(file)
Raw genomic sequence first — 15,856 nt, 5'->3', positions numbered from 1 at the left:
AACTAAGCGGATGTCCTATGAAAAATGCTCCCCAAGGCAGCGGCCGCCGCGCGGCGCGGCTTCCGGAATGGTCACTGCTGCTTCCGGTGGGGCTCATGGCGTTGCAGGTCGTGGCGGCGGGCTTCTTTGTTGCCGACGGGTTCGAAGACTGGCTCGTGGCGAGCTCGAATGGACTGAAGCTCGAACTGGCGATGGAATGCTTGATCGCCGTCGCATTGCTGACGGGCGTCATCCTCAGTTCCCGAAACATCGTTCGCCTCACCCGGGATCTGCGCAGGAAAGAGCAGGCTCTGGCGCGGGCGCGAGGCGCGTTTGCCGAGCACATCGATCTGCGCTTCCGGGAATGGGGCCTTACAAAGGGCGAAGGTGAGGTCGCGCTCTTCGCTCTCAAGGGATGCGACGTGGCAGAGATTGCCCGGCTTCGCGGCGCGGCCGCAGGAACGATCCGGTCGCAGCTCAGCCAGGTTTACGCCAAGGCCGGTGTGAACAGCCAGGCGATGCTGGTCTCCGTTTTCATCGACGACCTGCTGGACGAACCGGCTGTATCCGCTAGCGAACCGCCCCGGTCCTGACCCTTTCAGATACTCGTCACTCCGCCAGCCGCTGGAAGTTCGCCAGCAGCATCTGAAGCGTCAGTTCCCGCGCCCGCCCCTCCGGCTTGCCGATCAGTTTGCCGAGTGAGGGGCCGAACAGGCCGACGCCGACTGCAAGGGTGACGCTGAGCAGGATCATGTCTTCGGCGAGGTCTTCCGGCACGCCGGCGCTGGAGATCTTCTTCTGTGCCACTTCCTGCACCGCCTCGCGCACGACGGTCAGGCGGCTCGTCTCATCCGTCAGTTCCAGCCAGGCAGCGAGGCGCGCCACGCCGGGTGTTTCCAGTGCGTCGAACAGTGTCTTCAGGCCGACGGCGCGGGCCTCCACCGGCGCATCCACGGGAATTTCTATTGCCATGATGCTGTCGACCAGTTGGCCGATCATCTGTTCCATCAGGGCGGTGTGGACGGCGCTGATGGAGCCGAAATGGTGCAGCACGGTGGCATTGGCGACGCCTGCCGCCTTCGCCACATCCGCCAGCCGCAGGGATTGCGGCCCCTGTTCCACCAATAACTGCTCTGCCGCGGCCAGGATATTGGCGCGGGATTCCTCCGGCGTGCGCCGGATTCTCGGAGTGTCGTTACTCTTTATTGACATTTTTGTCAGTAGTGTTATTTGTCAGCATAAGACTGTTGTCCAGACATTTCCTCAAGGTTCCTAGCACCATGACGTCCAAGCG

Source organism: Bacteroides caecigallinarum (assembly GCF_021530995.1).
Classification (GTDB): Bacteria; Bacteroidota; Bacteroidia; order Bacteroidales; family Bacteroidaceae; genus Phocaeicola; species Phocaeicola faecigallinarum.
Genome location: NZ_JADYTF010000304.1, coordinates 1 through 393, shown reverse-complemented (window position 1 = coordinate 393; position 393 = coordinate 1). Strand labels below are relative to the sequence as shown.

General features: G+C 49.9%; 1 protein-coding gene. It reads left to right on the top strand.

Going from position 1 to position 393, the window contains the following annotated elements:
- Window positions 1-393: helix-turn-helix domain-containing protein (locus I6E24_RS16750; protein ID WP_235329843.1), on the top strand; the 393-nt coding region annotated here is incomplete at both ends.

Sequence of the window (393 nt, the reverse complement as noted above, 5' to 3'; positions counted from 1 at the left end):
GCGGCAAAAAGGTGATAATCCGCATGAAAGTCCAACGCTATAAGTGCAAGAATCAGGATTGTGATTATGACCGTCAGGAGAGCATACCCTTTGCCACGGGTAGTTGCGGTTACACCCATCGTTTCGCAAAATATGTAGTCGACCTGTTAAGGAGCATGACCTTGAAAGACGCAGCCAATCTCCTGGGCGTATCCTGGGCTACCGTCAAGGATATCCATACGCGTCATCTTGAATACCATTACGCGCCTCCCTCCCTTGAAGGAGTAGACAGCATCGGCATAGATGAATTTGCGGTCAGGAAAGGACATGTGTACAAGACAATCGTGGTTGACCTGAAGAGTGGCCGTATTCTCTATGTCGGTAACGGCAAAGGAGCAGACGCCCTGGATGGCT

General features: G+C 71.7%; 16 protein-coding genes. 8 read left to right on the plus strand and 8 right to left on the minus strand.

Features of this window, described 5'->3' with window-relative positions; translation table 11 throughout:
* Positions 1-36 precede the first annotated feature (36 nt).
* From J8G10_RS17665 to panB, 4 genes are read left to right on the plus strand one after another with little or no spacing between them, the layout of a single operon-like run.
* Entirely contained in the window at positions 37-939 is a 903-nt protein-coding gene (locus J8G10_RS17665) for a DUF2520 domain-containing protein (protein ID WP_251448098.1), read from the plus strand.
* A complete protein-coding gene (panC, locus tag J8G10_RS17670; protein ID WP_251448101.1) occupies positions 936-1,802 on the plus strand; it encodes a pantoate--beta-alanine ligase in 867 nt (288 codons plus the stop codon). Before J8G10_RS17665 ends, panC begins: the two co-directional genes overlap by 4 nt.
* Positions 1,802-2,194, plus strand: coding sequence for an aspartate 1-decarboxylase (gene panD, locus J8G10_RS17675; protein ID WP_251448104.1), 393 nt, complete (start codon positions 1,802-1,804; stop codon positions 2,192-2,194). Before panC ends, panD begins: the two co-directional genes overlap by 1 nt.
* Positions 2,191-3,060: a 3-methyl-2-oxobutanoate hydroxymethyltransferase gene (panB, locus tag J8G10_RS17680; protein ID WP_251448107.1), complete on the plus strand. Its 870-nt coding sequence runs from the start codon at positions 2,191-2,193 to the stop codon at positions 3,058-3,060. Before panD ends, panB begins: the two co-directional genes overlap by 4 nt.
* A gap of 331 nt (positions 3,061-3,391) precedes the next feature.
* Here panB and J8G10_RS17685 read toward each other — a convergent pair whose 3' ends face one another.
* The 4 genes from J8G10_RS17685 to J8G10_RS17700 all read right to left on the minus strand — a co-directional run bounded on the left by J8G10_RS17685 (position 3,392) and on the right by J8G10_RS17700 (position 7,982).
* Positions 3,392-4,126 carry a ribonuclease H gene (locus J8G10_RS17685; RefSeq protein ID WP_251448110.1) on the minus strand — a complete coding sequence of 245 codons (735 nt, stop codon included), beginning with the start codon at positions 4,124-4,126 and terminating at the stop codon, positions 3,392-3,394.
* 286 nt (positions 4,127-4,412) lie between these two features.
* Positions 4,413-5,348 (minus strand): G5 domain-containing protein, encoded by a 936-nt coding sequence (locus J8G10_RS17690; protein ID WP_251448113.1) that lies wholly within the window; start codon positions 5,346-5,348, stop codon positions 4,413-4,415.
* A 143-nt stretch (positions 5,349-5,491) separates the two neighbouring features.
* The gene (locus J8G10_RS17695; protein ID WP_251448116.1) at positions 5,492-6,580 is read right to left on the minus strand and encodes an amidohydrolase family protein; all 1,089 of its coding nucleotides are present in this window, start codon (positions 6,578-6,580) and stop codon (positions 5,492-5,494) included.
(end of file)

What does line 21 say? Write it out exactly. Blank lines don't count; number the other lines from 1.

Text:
* The 4 genes from J8G10_RS17685 to J8G10_RS17700 all read right to left on the minus strand — a co-directional run bounded on the left by J8G10_RS17685 (position 3,392) and on the right by J8G10_RS17700 (position 7,982).